[Beowulf] multi-threading vs. MPI

Tom Elken tom.elken at qlogic.com
Sat Dec 8 12:51:48 EST 2007


Don,

You asked:  
"...  AMD X2 5400+ in the Master node (dual core) and three AMD X2 4000+
dual core processors enclosed in inexpensive boxes. .... I believe, some
hyperthreading between the dual cores so what is the story about how the
dual cores can be addressed individually but still have hyperthreading
between the dual cores?"

There is no hyperthreading (hardware threading) in AMD CPUs.  Each core
appears like a separate CPU to the Operating System and is treated as
such by MPI libraries.   So you can happily use your Microwulf running
two MPI processes per node with good performance.  The thrust of the
discussion is that, for the average user, you can ignore software
threading between the cores of a node, just use MPI to obtain good
parallel speed-ups.
 
-Tom


________________________________

	From: beowulf-bounces at beowulf.org
[mailto:beowulf-bounces at beowulf.org] On Behalf Of Donald Shillady
	Sent: Friday, December 07, 2007 4:23 PM
	To: richard.walsh at comcast.net; Toon Knapen; BeowulfMailing List
	Subject: RE: [Beowulf] multi-threading vs. MPI
	
	
	This is a very interesting discussion to me.  I have started to
purchase components for an 8 core microWulf based on the Calvin College
microWulf constructed by Prof. Joel Adams and his student except I will
use slightly faster cores with an AMD X2 5400+ in the Master node (dual
core) and three AMD X2 4000+ dual core processors enclosed in
inexpensive boxes.  The Master node has an MSI K9N SLI Platinum
motherboard which has two Gigabit ports so perhaps the initial
configuration with three satellite dual core CPU can be extended to a
second set of boxes later.  All these AM2-socket CPU are dual core and
apparently Prof. Adams was able to address them in the microWulf as
individual cores but there is, I believe, some hyperthreading between
the dual cores so what is the story about how the dual cores can be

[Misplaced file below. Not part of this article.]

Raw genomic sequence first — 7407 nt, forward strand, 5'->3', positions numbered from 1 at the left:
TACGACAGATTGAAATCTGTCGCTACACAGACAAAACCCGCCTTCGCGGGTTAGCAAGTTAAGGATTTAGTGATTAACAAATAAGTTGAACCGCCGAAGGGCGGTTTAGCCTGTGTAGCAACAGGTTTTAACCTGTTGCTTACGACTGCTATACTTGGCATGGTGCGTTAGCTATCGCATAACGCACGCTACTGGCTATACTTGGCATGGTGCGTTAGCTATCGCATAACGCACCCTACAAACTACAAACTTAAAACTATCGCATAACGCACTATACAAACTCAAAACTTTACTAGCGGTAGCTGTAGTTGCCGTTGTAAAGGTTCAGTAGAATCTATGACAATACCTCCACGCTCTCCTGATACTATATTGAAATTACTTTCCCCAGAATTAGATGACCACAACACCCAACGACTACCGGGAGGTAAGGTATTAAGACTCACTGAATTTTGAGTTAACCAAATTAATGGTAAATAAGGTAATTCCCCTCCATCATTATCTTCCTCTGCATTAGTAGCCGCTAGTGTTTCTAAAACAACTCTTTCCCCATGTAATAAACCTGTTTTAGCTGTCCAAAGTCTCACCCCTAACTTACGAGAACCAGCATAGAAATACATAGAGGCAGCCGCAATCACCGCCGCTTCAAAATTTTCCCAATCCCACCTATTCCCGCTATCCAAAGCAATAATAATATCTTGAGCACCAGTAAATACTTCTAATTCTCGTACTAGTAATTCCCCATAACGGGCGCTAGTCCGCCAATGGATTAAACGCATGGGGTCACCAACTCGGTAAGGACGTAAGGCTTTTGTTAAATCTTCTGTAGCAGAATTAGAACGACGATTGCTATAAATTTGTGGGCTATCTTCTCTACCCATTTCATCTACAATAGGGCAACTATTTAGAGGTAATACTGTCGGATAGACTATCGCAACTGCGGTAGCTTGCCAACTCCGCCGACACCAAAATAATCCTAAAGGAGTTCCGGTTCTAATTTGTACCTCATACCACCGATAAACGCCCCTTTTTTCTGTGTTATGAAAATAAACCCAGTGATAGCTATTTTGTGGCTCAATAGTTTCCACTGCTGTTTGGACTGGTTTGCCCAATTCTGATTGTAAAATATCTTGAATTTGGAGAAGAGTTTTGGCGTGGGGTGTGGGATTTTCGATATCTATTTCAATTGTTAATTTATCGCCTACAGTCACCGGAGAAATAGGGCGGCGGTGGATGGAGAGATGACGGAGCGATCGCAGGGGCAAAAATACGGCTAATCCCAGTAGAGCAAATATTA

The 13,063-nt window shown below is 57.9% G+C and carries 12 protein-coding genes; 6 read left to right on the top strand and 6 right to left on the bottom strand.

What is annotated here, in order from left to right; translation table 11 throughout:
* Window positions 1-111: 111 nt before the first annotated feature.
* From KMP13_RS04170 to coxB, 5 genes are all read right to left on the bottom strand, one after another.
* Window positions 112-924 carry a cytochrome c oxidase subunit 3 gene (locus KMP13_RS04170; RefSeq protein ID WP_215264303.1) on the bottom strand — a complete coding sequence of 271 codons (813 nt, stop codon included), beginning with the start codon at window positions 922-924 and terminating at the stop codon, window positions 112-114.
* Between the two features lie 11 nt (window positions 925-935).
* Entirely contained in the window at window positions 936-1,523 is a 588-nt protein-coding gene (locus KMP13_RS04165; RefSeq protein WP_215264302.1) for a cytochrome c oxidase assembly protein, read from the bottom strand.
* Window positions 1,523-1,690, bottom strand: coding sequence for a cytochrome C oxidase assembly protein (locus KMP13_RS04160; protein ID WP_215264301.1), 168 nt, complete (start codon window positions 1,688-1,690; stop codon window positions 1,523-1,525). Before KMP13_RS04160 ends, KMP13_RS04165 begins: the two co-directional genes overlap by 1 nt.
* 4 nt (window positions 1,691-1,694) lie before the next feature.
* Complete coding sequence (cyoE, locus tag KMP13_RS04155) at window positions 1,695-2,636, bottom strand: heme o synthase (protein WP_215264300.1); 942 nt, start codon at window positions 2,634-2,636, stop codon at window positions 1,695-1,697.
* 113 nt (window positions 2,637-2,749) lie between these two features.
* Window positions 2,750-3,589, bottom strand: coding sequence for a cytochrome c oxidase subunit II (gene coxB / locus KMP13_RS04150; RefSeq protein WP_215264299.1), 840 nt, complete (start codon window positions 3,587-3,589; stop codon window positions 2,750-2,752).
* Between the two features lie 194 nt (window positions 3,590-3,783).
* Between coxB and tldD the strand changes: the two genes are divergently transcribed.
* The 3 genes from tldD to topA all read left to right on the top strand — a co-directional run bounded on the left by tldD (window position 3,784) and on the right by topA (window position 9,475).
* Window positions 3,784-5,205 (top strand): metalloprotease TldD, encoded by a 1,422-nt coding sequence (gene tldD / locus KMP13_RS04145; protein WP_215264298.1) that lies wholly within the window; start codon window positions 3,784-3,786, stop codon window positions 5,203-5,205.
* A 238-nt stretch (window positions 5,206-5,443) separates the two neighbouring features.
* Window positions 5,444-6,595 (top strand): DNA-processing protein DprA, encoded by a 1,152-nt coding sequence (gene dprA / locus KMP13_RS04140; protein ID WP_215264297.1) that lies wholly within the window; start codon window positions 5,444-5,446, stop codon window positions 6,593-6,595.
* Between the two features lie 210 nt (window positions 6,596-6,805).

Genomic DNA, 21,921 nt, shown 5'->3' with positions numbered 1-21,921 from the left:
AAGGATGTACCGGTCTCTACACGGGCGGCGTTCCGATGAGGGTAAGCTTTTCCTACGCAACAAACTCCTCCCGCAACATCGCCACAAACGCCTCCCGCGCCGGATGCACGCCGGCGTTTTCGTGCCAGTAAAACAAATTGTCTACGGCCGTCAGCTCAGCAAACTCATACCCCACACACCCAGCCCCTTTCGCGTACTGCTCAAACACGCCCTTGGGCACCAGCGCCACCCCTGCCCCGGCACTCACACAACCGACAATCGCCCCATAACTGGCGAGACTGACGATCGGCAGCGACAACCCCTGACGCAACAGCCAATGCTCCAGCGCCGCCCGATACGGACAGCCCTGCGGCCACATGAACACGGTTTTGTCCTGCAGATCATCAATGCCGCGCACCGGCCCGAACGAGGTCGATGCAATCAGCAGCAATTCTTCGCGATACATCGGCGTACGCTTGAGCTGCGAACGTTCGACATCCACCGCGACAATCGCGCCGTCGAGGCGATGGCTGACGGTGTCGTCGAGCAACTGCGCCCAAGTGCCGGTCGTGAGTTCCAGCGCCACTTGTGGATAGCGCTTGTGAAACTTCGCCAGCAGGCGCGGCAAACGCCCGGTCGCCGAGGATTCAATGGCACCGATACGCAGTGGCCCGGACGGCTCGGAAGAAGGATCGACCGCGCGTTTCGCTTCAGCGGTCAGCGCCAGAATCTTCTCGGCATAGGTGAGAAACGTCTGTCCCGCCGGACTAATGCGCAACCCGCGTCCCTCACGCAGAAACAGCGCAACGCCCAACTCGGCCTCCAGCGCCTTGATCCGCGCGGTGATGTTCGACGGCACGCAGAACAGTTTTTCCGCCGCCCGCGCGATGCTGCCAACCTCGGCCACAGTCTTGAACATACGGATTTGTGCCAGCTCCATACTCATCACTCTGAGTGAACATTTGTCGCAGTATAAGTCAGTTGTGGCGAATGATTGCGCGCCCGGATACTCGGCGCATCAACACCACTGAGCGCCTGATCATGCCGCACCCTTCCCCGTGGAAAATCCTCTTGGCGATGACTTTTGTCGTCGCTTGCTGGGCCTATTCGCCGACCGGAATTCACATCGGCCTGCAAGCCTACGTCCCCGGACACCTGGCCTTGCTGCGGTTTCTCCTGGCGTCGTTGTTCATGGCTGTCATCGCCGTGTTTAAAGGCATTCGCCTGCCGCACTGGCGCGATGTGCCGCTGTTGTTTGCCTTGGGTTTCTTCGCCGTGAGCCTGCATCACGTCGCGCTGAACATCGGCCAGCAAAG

addressed individually but still have hyperthreading between the dual
cores?  I am an experienced programmer for Von Neuman architecture and a
total novice on parallel systems but as I build the microWulf I wonder
if MPI will decouple the hyperthreading or is it not there?  From what
little I have learned so far the microWulf switch depends on the
relatively slow Gigabit Ethernet so there is probably time within each
dual core CPU for hyperthreading to occur if indeed provision is
provided for hyperthreading in the AMD X2 dual cores.  Sorry to ask such
a dumb question but I am trying to learn. 
	 
	 
	 
	 
	Don Shillady
	Emeritus PRofessor of Chemistry, VCU
	Ashland Va (working at home)
	
	
	

________________________________

		From: richard.walsh at comcast.net
		To: toon.knapen at gmail.com; beowulf at beowulf.org
		Subject: Re: [Beowulf] multi-threading vs. MPI
		Date: Fri, 7 Dec 2007 22:15:25 +0000
		CC: 
		
		
		 

			-------------- Original message -------------- 
			From: "Toon Knapen" <toon.knapen at gmail.com> 
			
			 
			How come there is almost unanimous agreement in
the beowulf-community while the rest is almost unanimous convinced of
the opposite ? Are we just tapping ourselves on the back or is MP not
sufficiently dissiminated or ... ? 
			 
			Mmm ... I think the answer to this is that the
rest of world (non-HPC world) is in a time
			warp.  HPC went through its SMP-threads phase in
the early-mid 1990s with OpenMP, and then we needed more a more scalable
approach (MPI).  Now that multi-core and multi-socket has brought
parallelism to the rest of the Universe, SMP-based parallelism has had a
resurgence ... this has also naturally caused some in HPC to revisit the
question as nodes have fattened.  
			 
			The allure of a programming model that is
intuitive, expressive, symbolically light-weight,
			and provides a way to manage the latency
variance across memory partitions is irresistable.
			 
			I kind of like the CAF extension to Fortran and
the concept of co-arrays.  The co-array is
			and array of identical normal arrays, but one
per active image/process.  They are defined as such:
			 
			          real, dimension (N) [*] ::  X, Y
			 
			If the program is run on 8
cores/processors/images the * becomes 8.  8, 1D arrays of size
			N are created on each processor. In any
references to the locale component of the co-array
			(the image on the processor referencing it), you
can drop the []s ... all other references (remote)
			must include it.  This is symbolically light,
but reminds the programmer of every costly non-
			local reference with the presence of the []s in
the assignment or operation.  There is much
			more to it than that of course, but as the
performance gap between carefully constructed
			MPI applications and CAF compiled code shrinks I
can see the later gaining some traction
			for purely programming elegance related reasons.
If you accept that notion that most MPI
			programs are written at a B- level in terms of
efficiency then the idea of gap closing may not
			be so far fetched.  CAF is supposed to be
include in the Fortran 2008 standard.
			 
			rbw
			 
			-- 
			
			"Making predictions is hard, especially about
the future." 
			
			Niels Bohr 
			
			-- 
			
			Richard Walsh 
			Thrashing River Consulting-- 
			5605 Alameda St. 
			Shoreview, MN 55126 

			--Forwarded Message Attachment--
			From: toon.knapen at gmail.com
			To: beowulf at beowulf.org
			Subject: [Beowulf] multi-threading vs. MPI
			Date: Fri, 7 Dec 2007 20:07:32 +0000
			
			
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